If you’re designing future blasting plans around the historical extraction data, your blasts are more focused, minimizing waste and environmental impact. 

Cut/fill measurements also deliver insight into tailing volume (what’s left over after you process ore) and waste rock (what’s encasing the ore as it’s extracted). 

It’s a simple equation. If you know the ratio between waste rock and viable ore is two to one, and you used the Propeller Platform to find that there was X tons extracted from the most recent blast, you can easily approximate your waste volume. 

Progress tracking with 3D site renderings lays the foundation for data-driven remediation. You have eyes on all material movement, whether it be waste rock or iron ore.  

When we asked a technical services lead at Orica, one of the world’s leading providers of commercial explosives and blasting systems, about the use cases of drone data, she said the first thing she does each month is look at the progress they made the month prior. Using the Propeller Platform, she looks at where crestlines are falling for blast progress and what volume of material they’ve moved. 

So, how does this make reclamation easier for mines? It’s an opportunity for visibility in an industry dominated by blind turns. Accurately calculating how much material you’ve removed introduces a new layer of certainty to the reclamation timeline. 

With a month-by-month (or week-by-week depending on your tonnage) record, it’s easy to pinpoint site vulnerabilities. This could be how much backfill you’ll need to restore the grade to its original state, problem areas that will require more ecological attention, or a safety hazard that could potentially cause a hang-up. 

 

Getting the right information in front of the right people 

As we mentioned before, there’s a lot of people involved in the reclamation process, and they all have different objectives. Regulatory agencies want to protect the environment, site managers want to turn a profit, and your team wants to operate efficiently and safely. 

Drone data is the perfect bridge between all parties because it’s not skewed to better serve a singular channel. Instead, it’s one objective source of truth that benefits everyone’s agendas. 

After you upload your aerial data to the Propeller Platform, you can share your progress reports with whoever needs to see them. As team members on the ground leverage the platform to plan future blasting and monitor haul roads, your upper management can monitor progress and material movement from afar. It’s a matter of better estimates and fewer hours on the clock.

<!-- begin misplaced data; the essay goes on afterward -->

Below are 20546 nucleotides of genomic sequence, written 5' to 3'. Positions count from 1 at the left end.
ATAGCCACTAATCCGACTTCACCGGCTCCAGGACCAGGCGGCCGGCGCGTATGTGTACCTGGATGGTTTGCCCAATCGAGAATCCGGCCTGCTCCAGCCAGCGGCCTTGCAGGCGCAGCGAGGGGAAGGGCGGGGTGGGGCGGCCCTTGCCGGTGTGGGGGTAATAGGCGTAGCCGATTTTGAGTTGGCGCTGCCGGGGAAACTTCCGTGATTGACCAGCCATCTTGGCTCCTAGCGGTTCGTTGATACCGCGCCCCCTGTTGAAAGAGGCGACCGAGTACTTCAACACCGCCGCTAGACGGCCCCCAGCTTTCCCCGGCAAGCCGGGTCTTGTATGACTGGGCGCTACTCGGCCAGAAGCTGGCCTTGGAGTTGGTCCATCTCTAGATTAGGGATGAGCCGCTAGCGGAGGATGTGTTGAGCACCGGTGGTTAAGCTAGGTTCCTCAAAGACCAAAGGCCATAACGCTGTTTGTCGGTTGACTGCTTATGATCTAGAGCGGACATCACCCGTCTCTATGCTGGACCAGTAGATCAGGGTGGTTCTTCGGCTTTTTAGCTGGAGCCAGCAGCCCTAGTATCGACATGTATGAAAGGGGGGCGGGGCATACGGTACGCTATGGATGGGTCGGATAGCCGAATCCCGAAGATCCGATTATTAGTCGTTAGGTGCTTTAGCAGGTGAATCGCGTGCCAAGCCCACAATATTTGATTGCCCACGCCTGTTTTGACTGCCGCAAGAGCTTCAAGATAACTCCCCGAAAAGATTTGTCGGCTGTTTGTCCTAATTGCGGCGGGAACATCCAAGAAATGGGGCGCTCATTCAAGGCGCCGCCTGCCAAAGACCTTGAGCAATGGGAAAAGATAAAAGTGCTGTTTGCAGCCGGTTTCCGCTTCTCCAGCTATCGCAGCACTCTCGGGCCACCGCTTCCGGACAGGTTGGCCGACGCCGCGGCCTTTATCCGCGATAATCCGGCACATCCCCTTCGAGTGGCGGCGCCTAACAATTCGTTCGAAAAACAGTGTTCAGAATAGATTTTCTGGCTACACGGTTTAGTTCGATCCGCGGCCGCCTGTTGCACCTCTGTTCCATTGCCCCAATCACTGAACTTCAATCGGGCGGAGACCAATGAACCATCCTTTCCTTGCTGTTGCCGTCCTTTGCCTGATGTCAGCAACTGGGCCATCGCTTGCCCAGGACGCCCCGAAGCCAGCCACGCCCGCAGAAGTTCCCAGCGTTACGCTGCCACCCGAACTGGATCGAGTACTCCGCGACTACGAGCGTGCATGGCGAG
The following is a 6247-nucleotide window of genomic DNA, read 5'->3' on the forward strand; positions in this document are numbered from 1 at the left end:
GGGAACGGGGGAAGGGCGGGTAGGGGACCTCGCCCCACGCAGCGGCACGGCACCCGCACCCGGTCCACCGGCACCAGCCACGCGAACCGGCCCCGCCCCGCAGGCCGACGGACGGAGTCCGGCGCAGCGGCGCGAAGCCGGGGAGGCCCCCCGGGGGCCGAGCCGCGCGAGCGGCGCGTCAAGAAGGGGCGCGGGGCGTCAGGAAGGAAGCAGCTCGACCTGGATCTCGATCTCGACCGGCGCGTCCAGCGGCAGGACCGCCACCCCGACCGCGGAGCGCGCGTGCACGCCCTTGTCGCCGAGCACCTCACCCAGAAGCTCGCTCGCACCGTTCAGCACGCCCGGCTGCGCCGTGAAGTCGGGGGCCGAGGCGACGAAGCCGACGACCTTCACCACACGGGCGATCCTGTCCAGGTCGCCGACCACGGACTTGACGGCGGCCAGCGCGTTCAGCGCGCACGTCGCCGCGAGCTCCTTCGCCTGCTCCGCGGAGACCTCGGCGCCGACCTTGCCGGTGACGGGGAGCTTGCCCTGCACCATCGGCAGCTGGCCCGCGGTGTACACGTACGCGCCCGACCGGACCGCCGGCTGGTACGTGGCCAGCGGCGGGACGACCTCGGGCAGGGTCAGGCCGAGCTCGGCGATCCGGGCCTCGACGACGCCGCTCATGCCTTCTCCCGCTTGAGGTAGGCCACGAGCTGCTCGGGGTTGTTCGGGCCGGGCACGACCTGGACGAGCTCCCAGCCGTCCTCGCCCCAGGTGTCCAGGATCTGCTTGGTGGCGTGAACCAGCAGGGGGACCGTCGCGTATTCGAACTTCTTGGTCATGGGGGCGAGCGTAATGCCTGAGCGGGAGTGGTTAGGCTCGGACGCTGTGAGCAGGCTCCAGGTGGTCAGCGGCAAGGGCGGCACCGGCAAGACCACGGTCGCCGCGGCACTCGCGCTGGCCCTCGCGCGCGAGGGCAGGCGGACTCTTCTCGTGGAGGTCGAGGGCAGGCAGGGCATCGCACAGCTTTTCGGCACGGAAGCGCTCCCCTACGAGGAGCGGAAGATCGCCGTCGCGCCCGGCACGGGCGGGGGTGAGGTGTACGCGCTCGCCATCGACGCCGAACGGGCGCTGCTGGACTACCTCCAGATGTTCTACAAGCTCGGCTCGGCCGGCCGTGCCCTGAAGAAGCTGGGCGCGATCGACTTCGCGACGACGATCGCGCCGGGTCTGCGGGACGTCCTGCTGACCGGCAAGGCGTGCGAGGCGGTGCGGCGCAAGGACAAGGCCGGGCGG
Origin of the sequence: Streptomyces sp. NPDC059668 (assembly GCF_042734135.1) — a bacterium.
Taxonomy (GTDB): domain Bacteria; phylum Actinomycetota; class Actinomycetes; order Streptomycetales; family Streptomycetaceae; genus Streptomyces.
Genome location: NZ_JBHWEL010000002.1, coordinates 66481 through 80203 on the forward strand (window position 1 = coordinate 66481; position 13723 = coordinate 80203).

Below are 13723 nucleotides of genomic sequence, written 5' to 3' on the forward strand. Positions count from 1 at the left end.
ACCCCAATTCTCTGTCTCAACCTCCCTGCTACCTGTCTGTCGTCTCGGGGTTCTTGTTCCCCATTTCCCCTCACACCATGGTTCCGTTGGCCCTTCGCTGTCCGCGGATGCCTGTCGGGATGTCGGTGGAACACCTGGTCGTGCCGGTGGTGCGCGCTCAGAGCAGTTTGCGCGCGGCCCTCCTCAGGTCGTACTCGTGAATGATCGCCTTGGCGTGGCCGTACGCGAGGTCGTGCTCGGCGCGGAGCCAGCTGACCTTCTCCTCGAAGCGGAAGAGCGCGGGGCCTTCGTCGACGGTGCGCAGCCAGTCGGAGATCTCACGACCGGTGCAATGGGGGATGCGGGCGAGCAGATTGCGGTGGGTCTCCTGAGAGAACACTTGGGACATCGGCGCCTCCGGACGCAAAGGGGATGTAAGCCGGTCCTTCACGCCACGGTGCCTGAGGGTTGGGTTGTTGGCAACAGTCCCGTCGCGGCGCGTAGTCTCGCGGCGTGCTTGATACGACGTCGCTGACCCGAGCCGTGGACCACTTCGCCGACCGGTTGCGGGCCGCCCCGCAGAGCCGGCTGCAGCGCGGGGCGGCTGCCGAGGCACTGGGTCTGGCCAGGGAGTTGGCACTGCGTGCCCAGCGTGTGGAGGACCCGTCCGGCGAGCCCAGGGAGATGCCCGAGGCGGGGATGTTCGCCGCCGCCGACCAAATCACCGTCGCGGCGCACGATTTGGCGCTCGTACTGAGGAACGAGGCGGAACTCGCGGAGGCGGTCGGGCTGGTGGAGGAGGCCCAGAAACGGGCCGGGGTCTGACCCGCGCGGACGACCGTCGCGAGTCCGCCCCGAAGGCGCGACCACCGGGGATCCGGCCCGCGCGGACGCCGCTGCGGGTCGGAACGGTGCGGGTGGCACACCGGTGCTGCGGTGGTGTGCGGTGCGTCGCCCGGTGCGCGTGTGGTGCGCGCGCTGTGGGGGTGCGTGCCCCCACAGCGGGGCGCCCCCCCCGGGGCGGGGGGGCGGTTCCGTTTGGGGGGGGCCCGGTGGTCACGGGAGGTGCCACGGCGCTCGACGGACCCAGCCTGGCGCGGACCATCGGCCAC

As your mine reaches its end of life, the 3D renderings of your site will become extremely valuable to the contractors repurposing the mined land to build a school, retail complex, or airport. They’ll be able to track the land degradation as you continue to extract, forming their approach proactively.  

Also, for those moments where there’s a conflict escalating and work is in question, you have an entire unimpeachable record of progress to bring about a quick resolution. 

For more information on report sharing, here’s an article covering how the Propeller Platform ignites collaboration. 

 

Transitioning from reactive to proactive 

When it comes to mines, nothing is siloed. As you’re extracting, you’re prospecting, and while you’re extracting and prospecting, you’re working toward reclamation. It’s a tangled web of ever-changing timelines. 

Drone flying quarry

Moving forward, make a commitment to proactivity. 

It may not be possible to predict the lifespan of your mine down to the day, but by actively monitoring your site health from an aerial perspective, you remove some of the reactivity from reclamation. 

Using a dynamic, 3D visualization of your site, you can open the door for transparency and close the door on guesswork. The less guesswork, the easier the reclamation. 

Want to learn more about how the Propeller Platform brings value to your mining workflow? Contact us today.

 

Keep Reading:

Kansas-based Hamm Companies Saves Surveying and Data Processing Time with Propeller
Why is DJI’s Phantom 4 RTK the Drone of the Future?
Women in Mining Q&A: Martin Marietta’s Lynn Kern